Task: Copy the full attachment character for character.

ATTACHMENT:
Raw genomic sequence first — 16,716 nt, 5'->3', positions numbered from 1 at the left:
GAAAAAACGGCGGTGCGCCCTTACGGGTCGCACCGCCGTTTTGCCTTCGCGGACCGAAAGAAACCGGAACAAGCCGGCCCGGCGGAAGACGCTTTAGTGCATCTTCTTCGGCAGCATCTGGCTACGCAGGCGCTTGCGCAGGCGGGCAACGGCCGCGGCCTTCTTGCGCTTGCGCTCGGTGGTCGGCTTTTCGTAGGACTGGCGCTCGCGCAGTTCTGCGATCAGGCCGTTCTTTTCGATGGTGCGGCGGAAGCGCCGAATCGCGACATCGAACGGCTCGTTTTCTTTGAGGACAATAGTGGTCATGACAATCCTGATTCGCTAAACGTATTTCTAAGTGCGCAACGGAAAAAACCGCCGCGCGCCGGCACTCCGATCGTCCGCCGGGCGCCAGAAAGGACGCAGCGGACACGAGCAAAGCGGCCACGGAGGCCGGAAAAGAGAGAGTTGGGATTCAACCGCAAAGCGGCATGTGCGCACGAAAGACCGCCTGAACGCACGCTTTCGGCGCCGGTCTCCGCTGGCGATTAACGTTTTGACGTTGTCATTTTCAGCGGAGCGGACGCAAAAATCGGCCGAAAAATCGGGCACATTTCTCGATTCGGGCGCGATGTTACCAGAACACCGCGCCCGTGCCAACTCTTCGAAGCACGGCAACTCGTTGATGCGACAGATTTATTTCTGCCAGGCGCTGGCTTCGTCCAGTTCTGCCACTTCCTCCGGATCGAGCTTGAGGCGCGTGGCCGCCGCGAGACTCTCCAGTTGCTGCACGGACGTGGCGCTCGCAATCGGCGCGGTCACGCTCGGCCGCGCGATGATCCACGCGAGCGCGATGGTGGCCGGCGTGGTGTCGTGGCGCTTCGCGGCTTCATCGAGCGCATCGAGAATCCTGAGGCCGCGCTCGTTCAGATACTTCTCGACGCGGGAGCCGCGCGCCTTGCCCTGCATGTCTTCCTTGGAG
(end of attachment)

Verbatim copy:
Raw genomic sequence first — 16,716 nt, 5'->3', positions numbered from 1 at the left:
GAAAAAACGGCGGTGCGCCCTTACGGGTCGCACCGCCGTTTTGCCTTCGCGGACCGAAAGAAACCGGAACAAGCCGGCCCGGCGGAAGACGCTTTAGTGCATCTTCTTCGGCAGCATCTGGCTACGCAGGCGCTTGCGCAGGCGGGCAACGGCCGCGGCCTTCTTGCGCTTGCGCTCGGTGGTCGGCTTTTCGTAGGACTGGCGCTCGCGCAGTTCTGCGATCAGGCCGTTCTTTTCGATGGTGCGGCGGAAGCGCCGAATCGCGACATCGAACGGCTCGTTTTCTTTGAGGACAATAGTGGTCATGACAATCCTGATTCGCTAAACGTATTTCTAAGTGCGCAACGGAAAAAACCGCCGCGCGCCGGCACTCCGATCGTCCGCCGGGCGCCAGAAAGGACGCAGCGGACACGAGCAAAGCGGCCACGGAGGCCGGAAAAGAGAGAGTTGGGATTCAACCGCAAAGCGGCATGTGCGCACGAAAGACCGCCTGAACGCACGCTTTCGGCGCCGGTCTCCGCTGGCGATTAACGTTTTGACGTTGTCATTTTCAGCGGAGCGGACGCAAAAATCGGCCGAAAAATCGGGCACATTTCTCGATTCGGGCGCGATGTTACCAGAACACCGCGCCCGTGCCAACTCTTCGAAGCACGGCAACTCGTTGATGCGACAGATTTATTTCTGCCAGGCGCTGGCTTCGTCCAGTTCTGCCACTTCCTCCGGATCGAGCTTGAGGCGCGTGGCCGCCGCGAGACTCTCCAGTTGCTGCACGGACGTGGCGCTCGCAATCGGCGCGGTCACGCTCGGCCGCGCGATGATCCACGCGAGCGCGATGGTGGCCGGCGTGGTGTCGTGGCGCTTCGCGGCTTCATCGAGCGCATCGAGAATCCTGAGGCCGCGCTCGTTCAGATACTTCTCGACGCGGGAGCCGCGCGCCTTGCCCTGCATGTCTTCCTTGGAG